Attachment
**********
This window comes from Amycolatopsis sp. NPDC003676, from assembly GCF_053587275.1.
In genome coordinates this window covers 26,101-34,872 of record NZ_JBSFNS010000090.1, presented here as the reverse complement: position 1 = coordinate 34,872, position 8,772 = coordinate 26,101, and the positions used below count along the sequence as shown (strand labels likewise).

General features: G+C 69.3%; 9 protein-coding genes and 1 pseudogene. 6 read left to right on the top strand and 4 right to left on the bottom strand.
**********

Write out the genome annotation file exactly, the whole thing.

This window comes from Amycolatopsis sp. NPDC003676, from assembly GCF_053587275.1.
In genome coordinates this window covers 26,101-34,872 of record NZ_JBSFNS010000090.1, presented here as the reverse complement: position 1 = coordinate 34,872, position 8,772 = coordinate 26,101, and the positions used below count along the sequence as shown (strand labels likewise).

General features: G+C 69.3%; 9 protein-coding genes and 1 pseudogene. 6 read left to right on the top strand and 4 right to left on the bottom strand.